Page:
Depression does that to you. Anxiety can do that to you. Darkness can do that to you. You begin convincing yourself that darkness actually means hopelessness. But it doesn't. This couldn't be any farther from the truth. The reality is we all go through dark times in life. And although our darkness may look and feel different depending on the person, this doesn't make hope any less obtainable, no matter how broken and lifeless one may feel. 

Hopeless is how I spent most of my life. But what I perceived as hopelessness was actually just darkness in disguise. It wasn't until I learned to drop my guard, admit that it was okay to not be okay, share my hurt with others, and grab hold of God that things started to change for me. The darkness started to subside, and hope began infiltrating every crevice of my life. It wasn't immediate. It took time. And nor did it prevent darkness from trying to control me on a daily basis. But it was there, and it was present. 

Hope is one of those things we can't outrun no matter how quick and witty we think we are. It's always one step ahead of us, waiting to be seen and grabbed hold of.  God's love, regardless if you believe in it or not, is a light in dark and weary times. It's a lighthouse to a ship lost in a sea of colossal waves, and life-raft for those who are sinking.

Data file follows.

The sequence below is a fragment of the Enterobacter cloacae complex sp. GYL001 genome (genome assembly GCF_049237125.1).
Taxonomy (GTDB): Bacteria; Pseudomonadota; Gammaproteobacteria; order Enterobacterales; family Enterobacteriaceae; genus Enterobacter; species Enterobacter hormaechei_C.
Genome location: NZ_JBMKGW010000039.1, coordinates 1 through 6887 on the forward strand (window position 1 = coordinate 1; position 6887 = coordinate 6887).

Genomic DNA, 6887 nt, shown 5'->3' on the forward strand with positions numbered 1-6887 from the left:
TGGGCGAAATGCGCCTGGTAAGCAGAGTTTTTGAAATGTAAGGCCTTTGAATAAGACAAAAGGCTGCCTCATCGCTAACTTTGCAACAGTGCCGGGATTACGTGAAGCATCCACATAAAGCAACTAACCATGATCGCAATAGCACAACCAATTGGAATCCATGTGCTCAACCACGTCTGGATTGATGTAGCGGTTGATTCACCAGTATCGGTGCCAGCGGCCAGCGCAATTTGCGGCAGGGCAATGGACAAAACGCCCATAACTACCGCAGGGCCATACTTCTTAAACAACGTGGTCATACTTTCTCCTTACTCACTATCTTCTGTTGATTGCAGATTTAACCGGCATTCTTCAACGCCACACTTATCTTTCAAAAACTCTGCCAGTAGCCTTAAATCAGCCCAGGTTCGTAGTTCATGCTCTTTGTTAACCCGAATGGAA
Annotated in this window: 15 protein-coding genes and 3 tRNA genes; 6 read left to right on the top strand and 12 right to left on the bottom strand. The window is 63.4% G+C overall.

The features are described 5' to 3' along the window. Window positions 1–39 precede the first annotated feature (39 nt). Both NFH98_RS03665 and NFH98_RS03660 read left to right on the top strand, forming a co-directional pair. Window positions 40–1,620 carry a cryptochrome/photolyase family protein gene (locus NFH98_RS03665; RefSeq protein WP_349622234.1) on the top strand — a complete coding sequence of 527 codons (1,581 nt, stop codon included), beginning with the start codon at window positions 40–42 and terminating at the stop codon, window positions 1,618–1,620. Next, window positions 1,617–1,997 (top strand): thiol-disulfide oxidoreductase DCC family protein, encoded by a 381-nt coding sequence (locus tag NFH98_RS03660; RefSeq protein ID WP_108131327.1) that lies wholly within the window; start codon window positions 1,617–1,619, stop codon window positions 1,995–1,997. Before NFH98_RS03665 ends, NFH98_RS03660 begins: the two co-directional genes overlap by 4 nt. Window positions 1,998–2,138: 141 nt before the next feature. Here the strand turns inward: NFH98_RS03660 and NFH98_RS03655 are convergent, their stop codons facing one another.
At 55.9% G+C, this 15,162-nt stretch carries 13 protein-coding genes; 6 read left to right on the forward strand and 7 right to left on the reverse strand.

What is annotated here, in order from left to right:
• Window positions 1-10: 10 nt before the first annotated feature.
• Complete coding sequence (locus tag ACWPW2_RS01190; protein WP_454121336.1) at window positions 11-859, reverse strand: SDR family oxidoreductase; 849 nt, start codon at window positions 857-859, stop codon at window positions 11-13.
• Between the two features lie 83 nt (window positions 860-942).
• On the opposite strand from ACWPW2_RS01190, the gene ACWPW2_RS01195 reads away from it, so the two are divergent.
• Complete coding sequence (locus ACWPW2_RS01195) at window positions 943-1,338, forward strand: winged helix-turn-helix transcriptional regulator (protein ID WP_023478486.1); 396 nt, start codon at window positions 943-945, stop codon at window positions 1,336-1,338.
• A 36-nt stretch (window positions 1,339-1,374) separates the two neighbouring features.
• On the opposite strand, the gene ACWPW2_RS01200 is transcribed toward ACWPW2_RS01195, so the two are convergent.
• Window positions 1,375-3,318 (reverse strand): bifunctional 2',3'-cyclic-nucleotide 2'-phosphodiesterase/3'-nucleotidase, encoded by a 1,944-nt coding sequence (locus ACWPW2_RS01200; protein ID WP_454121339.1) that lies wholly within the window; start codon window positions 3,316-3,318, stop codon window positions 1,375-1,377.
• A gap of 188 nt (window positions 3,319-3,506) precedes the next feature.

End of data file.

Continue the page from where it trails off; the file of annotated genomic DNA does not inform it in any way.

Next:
Hope is available.

Your life has a purpose no matter how broken you think it may be. And although "darkness" is something you might struggle with throughout your life, you must always remember that the hope of God is their to grab hold of in times of need. 

—Jarrid Wilson 

 

Your scars are proof that God heals

Your scars are proof that God heals

Your scars are proof that God heals.

We live in a world that calls failure a weakness, and labels weakness a flaw. We are taught to mask the truth because, “it’s better if you keep your pain to yourself,” and that the best way to lead is from our strengths instead of our weakness. This is not the way to live, and I'd encourage you to do exactly the opposite.